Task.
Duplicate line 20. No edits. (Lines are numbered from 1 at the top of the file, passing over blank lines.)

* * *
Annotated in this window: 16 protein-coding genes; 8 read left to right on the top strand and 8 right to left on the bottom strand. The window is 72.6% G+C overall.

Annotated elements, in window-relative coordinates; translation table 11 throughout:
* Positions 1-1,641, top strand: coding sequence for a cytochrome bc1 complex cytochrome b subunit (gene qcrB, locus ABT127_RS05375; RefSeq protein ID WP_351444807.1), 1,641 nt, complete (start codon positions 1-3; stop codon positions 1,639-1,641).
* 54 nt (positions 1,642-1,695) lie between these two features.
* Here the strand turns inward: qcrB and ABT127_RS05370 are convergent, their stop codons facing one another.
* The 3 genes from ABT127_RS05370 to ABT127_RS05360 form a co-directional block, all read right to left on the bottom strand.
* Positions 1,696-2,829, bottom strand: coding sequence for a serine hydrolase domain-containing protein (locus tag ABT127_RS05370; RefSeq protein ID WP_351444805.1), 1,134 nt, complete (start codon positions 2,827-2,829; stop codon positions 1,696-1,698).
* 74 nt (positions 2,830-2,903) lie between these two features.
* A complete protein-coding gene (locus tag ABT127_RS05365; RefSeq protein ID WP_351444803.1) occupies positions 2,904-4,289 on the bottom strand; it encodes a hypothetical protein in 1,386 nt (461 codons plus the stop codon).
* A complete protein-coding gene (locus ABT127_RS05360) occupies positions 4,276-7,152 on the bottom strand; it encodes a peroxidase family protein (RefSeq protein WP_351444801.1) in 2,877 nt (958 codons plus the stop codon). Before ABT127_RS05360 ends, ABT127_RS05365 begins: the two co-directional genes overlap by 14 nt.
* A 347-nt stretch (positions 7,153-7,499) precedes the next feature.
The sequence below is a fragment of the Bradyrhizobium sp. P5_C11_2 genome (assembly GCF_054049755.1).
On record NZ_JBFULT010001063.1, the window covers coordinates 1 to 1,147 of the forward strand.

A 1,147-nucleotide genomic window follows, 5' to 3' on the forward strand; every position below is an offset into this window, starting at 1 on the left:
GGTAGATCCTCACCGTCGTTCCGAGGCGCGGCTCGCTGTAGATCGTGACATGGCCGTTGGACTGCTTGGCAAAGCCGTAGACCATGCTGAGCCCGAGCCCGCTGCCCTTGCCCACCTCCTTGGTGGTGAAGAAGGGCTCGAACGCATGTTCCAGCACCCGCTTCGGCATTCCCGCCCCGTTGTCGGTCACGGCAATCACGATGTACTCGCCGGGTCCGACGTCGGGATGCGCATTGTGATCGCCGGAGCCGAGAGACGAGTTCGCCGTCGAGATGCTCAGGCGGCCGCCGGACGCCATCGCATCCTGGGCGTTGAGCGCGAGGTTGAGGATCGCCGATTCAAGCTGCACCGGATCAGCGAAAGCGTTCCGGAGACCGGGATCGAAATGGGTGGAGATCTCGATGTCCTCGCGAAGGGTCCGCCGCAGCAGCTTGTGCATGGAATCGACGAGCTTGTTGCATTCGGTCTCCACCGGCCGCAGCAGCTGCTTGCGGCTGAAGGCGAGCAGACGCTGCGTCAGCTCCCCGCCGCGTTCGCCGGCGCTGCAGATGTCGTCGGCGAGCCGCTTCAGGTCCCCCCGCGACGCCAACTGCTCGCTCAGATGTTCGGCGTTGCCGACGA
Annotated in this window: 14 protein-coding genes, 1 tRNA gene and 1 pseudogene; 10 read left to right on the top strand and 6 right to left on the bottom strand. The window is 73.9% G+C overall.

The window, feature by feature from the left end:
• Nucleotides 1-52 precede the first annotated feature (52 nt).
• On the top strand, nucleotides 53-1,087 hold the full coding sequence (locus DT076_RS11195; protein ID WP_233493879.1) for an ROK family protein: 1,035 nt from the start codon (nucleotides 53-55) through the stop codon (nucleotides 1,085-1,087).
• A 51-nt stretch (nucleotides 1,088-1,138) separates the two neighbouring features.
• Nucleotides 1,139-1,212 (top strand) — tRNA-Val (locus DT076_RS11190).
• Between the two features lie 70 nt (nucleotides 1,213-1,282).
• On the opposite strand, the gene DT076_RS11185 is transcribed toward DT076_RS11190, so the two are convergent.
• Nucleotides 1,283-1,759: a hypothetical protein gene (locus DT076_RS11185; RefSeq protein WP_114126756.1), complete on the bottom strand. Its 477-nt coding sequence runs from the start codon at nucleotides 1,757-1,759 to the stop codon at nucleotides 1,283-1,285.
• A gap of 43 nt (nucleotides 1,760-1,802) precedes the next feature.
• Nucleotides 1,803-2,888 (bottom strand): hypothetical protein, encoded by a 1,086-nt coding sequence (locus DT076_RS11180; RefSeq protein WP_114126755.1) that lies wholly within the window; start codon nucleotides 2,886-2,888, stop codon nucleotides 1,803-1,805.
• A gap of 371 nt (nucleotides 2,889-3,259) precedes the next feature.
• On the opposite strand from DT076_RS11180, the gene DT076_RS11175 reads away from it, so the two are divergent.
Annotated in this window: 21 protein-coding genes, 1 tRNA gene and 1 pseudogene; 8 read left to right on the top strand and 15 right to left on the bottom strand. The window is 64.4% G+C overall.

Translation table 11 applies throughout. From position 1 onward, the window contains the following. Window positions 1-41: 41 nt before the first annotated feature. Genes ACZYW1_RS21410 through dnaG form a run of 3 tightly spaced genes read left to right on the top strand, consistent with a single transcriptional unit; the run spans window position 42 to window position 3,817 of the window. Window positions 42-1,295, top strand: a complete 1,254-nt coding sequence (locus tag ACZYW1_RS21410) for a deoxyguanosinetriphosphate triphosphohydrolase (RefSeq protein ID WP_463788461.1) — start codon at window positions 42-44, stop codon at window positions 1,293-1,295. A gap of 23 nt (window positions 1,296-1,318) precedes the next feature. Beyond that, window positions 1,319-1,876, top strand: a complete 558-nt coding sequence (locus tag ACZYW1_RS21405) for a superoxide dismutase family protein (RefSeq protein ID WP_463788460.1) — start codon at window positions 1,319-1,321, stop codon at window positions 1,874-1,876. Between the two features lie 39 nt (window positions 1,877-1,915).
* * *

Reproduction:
• A 51-nt stretch (nucleotides 1,088-1,138) separates the two neighbouring features.